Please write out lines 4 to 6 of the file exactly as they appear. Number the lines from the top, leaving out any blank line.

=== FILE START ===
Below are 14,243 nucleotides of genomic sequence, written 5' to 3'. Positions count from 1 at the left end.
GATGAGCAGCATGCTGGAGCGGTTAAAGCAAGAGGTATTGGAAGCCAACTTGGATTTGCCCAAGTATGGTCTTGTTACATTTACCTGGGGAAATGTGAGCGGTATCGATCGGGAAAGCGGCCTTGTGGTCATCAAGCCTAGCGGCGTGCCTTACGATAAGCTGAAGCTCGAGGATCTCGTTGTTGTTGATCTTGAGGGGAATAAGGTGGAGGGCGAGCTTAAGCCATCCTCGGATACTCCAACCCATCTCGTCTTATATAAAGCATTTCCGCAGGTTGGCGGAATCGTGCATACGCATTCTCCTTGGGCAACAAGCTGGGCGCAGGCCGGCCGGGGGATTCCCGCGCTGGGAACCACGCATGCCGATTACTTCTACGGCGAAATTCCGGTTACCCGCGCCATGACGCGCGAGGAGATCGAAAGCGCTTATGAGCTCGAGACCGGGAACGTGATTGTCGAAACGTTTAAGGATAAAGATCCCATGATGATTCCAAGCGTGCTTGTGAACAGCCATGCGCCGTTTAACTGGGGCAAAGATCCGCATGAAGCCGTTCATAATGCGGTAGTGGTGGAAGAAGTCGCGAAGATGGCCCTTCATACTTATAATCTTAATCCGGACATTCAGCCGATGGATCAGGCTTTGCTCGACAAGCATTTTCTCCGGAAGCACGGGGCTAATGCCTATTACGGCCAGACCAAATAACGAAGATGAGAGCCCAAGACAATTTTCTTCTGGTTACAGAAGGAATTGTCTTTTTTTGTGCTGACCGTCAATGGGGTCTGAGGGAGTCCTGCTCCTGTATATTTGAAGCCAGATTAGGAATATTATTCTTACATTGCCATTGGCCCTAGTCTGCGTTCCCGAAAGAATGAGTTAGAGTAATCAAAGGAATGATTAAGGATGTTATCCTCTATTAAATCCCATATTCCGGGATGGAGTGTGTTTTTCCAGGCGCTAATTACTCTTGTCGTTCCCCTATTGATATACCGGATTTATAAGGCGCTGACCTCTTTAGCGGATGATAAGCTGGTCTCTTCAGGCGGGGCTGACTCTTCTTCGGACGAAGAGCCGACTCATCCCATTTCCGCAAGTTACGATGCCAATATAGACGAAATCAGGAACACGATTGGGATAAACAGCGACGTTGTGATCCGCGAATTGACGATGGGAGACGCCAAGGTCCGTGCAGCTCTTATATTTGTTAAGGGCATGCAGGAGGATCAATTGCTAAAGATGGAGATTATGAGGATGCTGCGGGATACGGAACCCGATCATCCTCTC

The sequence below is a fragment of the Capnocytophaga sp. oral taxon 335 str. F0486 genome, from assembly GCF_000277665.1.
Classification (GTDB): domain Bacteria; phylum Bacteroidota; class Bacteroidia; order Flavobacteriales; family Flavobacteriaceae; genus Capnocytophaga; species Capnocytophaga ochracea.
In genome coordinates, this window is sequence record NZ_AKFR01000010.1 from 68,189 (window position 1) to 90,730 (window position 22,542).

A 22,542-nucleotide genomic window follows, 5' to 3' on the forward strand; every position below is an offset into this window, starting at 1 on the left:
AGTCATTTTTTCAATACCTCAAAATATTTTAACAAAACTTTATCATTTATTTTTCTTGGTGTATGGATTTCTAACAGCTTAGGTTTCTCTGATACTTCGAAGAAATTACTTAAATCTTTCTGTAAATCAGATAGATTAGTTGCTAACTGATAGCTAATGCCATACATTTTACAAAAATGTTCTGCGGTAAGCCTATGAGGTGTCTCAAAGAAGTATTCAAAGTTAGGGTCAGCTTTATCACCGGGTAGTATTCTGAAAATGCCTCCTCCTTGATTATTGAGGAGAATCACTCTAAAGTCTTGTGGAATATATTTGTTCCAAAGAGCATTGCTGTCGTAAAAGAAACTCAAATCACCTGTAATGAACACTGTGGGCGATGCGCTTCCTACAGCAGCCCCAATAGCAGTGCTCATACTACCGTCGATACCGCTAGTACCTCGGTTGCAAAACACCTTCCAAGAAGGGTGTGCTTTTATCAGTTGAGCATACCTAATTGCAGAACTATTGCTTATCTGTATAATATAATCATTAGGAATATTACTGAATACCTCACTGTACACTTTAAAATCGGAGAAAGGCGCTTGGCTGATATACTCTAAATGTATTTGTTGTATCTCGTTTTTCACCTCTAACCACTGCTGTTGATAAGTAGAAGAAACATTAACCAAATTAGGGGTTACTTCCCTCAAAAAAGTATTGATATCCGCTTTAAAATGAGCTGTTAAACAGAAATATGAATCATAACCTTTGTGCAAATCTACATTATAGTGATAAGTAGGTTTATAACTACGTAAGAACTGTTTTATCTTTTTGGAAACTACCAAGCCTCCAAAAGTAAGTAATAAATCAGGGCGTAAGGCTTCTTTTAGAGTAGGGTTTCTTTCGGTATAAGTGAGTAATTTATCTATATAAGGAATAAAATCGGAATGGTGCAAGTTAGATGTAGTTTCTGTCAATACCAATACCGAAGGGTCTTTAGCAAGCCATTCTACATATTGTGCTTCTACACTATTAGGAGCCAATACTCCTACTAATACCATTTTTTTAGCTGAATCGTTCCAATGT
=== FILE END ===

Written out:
Classification (GTDB): domain Bacteria; phylum Bacteroidota; class Bacteroidia; order Flavobacteriales; family Flavobacteriaceae; genus Capnocytophaga; species Capnocytophaga ochracea.
In genome coordinates, this window is sequence record NZ_AKFR01000010.1 from 68,189 (window position 1) to 90,730 (window position 22,542).

A 22,542-nucleotide genomic window follows, 5' to 3' on the forward strand; every position below is an offset into this window, starting at 1 on the left: